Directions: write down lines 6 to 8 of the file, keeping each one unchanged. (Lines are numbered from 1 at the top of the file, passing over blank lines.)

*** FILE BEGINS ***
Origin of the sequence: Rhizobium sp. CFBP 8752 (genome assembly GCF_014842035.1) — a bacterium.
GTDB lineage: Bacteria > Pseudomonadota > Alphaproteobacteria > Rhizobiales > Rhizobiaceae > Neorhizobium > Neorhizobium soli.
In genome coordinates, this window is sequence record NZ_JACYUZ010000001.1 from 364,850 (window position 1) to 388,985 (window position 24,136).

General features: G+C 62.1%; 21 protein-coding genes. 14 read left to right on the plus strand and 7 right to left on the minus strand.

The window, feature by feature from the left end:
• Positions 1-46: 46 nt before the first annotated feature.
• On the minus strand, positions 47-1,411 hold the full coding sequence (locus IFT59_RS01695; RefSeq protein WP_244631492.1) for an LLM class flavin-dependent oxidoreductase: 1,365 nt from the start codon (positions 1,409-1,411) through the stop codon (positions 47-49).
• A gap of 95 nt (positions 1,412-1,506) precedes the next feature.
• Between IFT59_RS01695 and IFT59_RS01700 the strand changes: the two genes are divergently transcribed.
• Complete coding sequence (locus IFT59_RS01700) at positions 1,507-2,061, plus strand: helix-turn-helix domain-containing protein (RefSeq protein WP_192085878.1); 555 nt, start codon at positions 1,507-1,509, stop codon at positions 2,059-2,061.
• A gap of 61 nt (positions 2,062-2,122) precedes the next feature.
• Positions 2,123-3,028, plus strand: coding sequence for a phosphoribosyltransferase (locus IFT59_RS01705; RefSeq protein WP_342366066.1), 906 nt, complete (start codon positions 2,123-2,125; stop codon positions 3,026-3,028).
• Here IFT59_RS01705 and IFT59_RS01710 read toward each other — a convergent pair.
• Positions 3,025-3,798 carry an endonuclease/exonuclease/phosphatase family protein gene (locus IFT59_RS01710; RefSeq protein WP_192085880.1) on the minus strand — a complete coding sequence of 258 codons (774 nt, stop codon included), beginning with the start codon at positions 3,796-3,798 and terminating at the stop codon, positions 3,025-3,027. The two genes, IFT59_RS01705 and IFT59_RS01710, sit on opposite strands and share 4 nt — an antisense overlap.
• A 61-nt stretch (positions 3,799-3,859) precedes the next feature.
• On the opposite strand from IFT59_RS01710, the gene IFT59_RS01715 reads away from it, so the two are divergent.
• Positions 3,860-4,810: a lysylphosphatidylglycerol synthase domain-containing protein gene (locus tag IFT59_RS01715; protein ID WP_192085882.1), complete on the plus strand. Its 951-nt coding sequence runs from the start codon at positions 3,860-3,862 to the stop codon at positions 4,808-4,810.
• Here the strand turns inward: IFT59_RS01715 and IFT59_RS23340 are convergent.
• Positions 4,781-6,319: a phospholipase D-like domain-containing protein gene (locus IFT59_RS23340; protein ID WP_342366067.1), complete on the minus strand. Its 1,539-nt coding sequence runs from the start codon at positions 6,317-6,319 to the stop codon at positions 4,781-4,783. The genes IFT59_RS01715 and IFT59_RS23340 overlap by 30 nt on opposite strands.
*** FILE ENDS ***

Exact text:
• Positions 1-46: 46 nt before the first annotated feature.
• On the minus strand, positions 47-1,411 hold the full coding sequence (locus IFT59_RS01695; RefSeq protein WP_244631492.1) for an LLM class flavin-dependent oxidoreductase: 1,365 nt from the start codon (positions 1,409-1,411) through the stop codon (positions 47-49).
• A gap of 95 nt (positions 1,412-1,506) precedes the next feature.